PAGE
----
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Acute Contrast Reaction Management

The reaction management chart below is organized by reaction type. Any time a patient displays a contrast reaction, even a mild one, the best practice is to administer oxygen to the patient as the reaction may progress and could become life-threatening. Always preserve I.V. access and continue to monitor vital signs.

Download a printable copy of the Acute Contrast Reaction Management Poster

This reference correlates to the online continuing education courses Contrast Administration in the Radiology Setting and I.V. Education for the Radiology Professional.








Acute Contrast Reaction Management

Hives (uticaria)
  • Discontinue injection if not completed
  • No treatment needed in most cases - reassure the patient
  • Consider diphenhydramine (Benadryl®) PO/IM/IV 25-50 mg
  • If severe/widely disseminated: Epinephrine SC (1:1,000) 0.1-0.3 ml (=0.1-0.3 mg) (if no cardiac contraindications)
Facial or Laryngeal Edema
  • 0.1-0.3 ml epinephrine SC or IM (1:1,000) (=0.1-0.3 mg) or, if hypotensive, 1 ml epinephrine IV (1:10,000) slowly (=0.1 mg). Repeat as needed up to 1 mg.
  • Give oxygen 6-10 L/min (via mask)
  • If not responsive to therapy or if there is obvious acute laryngeal edema, seek appropriate assistance (e.g., cardiopulmonary arrest response team).
Bronchospasm
  • Give oxygen 6-10 L/min (via mask)
  • Monitor: ECG, O2 saturation (pulse oximeter), and BP
  • Give beta-agonist inhalers, such as metaproterenol (Alupent®), terbutaline (Brethaire®), or albuterol (Proventil®)(Ventolin®) 2-3 puffs; repeat as needed
  • If unresponsive, epinephrine SC or IM (1:1,000) 0.1-0.3 ml (=0.1-0.3 mg) or, if hypotensive, epinephrine (1:10,000) slowly IV 1 ml (=0.1 mg) - Repeat up to 1 mg
  • Alternatively, give aminophylline 6 mg/kg IV in D5W over 10-20 minutes (loading dose), then 0.4-1 mg/kg/hr, as needed (caution: hypotension)
  • Call for assistance for severe bronchospasm or if O2 saturation < 88% persists
Hypotension with Tachycardia
  • Legs elevated 60° or more (preferred) or Trendelenburg position
  • Monitor: ECG, O2 saturation (pulse oximeter), and BP
  • Give oxygen 6-10 L/min (via mask)
  • Rapid large volumes of IV isotonic Ringer’s lactate or normal saline
  • If poorly responsive: Epinephrine (1:10,000) slowly IV 1 ml (=0.1 mg) (if no cardiac contraindications). Repeat as needed up to a maximum of 1 mg
  • If still poorly responsive seek appropriate assistance (e.g., arrest team).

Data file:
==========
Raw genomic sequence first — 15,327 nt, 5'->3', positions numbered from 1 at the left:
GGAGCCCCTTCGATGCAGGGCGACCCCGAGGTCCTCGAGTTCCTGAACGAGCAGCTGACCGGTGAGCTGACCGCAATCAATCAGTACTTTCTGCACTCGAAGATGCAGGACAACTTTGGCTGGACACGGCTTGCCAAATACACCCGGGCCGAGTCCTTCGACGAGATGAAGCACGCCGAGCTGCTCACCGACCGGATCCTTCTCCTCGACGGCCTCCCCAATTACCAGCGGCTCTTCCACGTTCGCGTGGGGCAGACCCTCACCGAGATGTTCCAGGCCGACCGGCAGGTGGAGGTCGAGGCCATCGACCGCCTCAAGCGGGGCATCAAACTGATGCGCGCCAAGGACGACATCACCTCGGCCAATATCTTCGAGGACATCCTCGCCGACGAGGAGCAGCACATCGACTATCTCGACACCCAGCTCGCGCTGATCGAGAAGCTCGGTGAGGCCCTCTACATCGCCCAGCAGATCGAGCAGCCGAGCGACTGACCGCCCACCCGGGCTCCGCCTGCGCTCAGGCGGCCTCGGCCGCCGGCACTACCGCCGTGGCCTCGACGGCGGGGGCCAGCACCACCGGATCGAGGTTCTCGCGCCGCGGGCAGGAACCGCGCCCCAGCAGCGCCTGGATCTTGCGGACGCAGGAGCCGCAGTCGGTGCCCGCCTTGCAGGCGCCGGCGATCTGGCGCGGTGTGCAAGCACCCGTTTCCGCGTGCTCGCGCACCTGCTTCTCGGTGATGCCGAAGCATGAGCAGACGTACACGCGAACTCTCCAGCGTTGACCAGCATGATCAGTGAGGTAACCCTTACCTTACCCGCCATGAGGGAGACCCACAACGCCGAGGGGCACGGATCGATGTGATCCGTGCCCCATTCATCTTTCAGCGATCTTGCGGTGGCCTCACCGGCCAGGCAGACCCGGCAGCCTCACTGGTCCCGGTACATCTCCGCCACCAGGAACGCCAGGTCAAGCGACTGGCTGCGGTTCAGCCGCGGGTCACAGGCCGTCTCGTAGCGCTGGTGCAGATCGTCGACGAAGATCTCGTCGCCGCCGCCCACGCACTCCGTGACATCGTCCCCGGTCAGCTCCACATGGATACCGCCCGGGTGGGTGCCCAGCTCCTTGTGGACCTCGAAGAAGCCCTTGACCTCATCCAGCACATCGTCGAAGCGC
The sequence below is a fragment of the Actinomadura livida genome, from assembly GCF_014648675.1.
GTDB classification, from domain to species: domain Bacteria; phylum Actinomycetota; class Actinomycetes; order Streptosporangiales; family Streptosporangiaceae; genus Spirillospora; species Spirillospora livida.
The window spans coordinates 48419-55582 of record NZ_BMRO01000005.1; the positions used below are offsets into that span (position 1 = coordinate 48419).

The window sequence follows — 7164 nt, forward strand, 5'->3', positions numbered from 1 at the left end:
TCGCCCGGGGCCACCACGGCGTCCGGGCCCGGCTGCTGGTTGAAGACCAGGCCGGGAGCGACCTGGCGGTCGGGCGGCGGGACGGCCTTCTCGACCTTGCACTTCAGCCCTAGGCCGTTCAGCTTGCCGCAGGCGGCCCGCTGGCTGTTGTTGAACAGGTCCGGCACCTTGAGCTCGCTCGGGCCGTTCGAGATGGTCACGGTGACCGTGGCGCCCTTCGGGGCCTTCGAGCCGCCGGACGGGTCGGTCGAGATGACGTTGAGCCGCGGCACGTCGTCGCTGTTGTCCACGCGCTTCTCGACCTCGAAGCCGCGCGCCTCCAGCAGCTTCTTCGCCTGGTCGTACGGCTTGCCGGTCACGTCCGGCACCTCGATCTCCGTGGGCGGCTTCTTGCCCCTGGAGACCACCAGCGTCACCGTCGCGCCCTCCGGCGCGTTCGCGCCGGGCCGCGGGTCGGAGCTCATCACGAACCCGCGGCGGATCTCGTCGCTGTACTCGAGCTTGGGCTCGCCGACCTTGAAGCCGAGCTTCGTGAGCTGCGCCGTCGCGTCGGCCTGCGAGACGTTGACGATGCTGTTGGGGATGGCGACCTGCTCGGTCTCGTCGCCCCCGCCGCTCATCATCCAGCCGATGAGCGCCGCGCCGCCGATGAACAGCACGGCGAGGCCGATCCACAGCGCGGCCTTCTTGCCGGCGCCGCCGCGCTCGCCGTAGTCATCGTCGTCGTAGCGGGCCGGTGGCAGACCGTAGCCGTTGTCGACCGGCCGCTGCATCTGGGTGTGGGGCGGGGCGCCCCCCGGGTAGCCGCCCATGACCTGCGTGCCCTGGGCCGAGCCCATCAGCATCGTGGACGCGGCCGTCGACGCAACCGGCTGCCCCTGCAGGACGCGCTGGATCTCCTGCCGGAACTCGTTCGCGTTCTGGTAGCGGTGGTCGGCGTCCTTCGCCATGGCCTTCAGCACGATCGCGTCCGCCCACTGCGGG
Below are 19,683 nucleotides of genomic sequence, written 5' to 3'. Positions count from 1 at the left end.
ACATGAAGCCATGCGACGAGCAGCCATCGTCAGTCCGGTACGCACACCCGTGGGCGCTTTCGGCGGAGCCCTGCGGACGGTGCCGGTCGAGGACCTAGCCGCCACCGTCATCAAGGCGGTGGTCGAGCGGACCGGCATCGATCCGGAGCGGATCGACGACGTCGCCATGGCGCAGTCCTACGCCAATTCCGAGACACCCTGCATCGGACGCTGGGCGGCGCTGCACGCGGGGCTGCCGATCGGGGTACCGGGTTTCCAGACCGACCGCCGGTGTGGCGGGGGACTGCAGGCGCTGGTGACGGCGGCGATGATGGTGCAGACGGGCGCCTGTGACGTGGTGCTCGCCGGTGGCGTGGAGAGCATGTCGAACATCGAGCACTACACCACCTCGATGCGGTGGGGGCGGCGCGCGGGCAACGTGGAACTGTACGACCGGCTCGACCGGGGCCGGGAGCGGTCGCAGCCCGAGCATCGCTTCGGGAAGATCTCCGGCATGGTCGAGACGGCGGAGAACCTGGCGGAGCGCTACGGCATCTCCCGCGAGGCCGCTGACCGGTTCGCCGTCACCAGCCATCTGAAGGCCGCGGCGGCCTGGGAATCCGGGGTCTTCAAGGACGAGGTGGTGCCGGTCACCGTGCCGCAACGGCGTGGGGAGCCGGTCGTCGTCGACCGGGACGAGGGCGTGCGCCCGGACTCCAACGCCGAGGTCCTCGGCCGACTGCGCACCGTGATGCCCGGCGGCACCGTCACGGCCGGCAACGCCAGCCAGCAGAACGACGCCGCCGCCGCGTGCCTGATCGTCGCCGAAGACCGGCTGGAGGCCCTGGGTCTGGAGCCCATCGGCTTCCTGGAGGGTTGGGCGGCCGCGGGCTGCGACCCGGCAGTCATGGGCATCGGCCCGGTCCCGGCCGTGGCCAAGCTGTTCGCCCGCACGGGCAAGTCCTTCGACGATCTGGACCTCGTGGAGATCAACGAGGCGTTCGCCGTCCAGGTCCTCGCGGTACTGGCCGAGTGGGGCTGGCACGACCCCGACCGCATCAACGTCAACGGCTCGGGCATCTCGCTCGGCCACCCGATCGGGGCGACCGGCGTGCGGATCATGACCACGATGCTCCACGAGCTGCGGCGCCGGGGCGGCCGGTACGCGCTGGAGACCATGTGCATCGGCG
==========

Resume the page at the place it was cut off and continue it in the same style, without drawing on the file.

Hypotension with Bradycardia (Vagal Reaction)
  • Monitor: ECG, O2 saturation (pulse oximeter), and BP
  • Legs elevated 60° or more (preferred) or Trendelenburg position
  • Secure airway and give oxygen 6-10 L/min (via mask)
  • Rapid large volumes of IV isotonic Ringer’s lactate or normal saline
  • If unresponsive, atropine 0.6-1 mg IV slowly - repeat up to 2-3 mg in adult
  • Ensure complete resolution of hypotension and bradycardia prior to discharge.
Severe Hypertension
  • Give oxygen 6-10 L/min (via mask)
  • Monitor: ECG, O2 saturation (pulse oximeter), and BP
  • Give nitroglycerine 0.4-mg tablet, sublingual (may repeat x 3)
  • Transfer to intensive care unit or emergency department
  • For pheochromocytoma—phentolamine 5 mg IV
Seizures or Convulsions
  • May be consequence of hypotension, primary treatment should be as indicated
  • Lateral decubitus position, give oxygen, 6-10 L/min by mask
  • Consider diazepam (Valium®) 5 mg or more or midazolam (Versed®) 0.5-1 mg IV
  • If longer effect needed, obtain consultation; consider phenytoin (Dilantin®) infusion – 15-18 mg/kg at 50 mg/min.
  • Careful monitoring of vital signs, particularly of pO2 (respiratory depression)
  • Consider using cardiopulmonary arrest response team for intubation
Pulmonary Edema
  • Elevate torso; rotating tourniquets (venous compression)
  • Give O2 6-10 liters/min (via mask)
  • Give diuretics – furosemide (Lasix®) 20-40 mg IV, slow push
  • Consider giving morphine (1-3 mg IV)
  • Transfer to intensive care unit or emergency department
  • Corticosteroids optional
Unconscious, Unresponsive, Pulseless, or Collapsed Patient
  • CALL CODE
  • Institute Basic Life Support
  1. Establish airway, head tilt, chin lift
  2. Initiate ventilation and external chest compression
  3. Continue uninterrupted until help arrives

References
1. Manual on Contrast Media, Version 10.2, 2016. American College of Radiology. http://www.acr.org/~/media/ACR/Documents/PDF/QualitySafety/Resources/Contrast%20Manual/2016_Contrast_Media.pdf

2. CT and X-ray Contrast Guidelines, UCSF Department of Radiology and Biomedical Imaging; Management of Acute Contrast Reactions; accessed 10/24/2016 https://radiology.ucsf.edu/patient-care/patient-safety/contrast/iodinated#accordion-allergies

 

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